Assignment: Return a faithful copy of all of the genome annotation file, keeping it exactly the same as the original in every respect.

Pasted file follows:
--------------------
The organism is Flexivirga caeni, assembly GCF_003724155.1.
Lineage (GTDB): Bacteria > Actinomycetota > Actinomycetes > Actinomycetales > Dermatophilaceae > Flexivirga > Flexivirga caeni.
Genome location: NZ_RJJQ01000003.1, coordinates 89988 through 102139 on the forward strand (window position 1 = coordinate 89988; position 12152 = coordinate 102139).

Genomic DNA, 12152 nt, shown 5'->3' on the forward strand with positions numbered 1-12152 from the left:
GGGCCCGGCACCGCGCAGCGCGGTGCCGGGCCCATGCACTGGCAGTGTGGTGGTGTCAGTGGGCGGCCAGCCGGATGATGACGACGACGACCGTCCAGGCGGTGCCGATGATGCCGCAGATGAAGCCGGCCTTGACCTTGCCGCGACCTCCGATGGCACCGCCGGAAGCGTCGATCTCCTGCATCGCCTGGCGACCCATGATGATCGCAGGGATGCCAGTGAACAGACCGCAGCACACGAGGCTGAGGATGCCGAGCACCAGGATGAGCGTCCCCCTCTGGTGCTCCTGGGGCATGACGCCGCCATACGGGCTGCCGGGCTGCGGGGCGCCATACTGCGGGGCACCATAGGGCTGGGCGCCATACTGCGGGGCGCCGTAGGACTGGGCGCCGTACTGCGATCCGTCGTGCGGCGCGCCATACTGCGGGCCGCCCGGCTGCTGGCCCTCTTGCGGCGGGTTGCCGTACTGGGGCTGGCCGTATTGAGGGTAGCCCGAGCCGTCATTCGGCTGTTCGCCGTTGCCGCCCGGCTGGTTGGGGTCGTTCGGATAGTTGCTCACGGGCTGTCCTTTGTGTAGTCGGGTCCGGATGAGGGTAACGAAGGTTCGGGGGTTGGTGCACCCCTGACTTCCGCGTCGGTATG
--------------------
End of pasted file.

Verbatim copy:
The organism is Flexivirga caeni, assembly GCF_003724155.1.
Lineage (GTDB): Bacteria > Actinomycetota > Actinomycetes > Actinomycetales > Dermatophilaceae > Flexivirga > Flexivirga caeni.
Genome location: NZ_RJJQ01000003.1, coordinates 89988 through 102139 on the forward strand (window position 1 = coordinate 89988; position 12152 = coordinate 102139).

Genomic DNA, 12152 nt, shown 5'->3' on the forward strand with positions numbered 1-12152 from the left:
GGGCCCGGCACCGCGCAGCGCGGTGCCGGGCCCATGCACTGGCAGTGTGGTGGTGTCAGTGGGCGGCCAGCCGGATGATGACGACGACGACCGTCCAGGCGGTGCCGATGATGCCGCAGATGAAGCCGGCCTTGACCTTGCCGCGACCTCCGATGGCACCGCCGGAAGCGTCGATCTCCTGCATCGCCTGGCGACCCATGATGATCGCAGGGATGCCAGTGAACAGACCGCAGCACACGAGGCTGAGGATGCCGAGCACCAGGATGAGCGTCCCCCTCTGGTGCTCCTGGGGCATGACGCCGCCATACGGGCTGCCGGGCTGCGGGGCGCCATACTGCGGGGCACCATAGGGCTGGGCGCCATACTGCGGGGCGCCGTAGGACTGGGCGCCGTACTGCGATCCGTCGTGCGGCGCGCCATACTGCGGGCCGCCCGGCTGCTGGCCCTCTTGCGGCGGGTTGCCGTACTGGGGCTGGCCGTATTGAGGGTAGCCCGAGCCGTCATTCGGCTGTTCGCCGTTGCCGCCCGGCTGGTTGGGGTCGTTCGGATAGTTGCTCACGGGCTGTCCTTTGTGTAGTCGGGTCCGGATGAGGGTAACGAAGGTTCGGGGGTTGGTGCACCCCTGACTTCCGCGTCGGTATG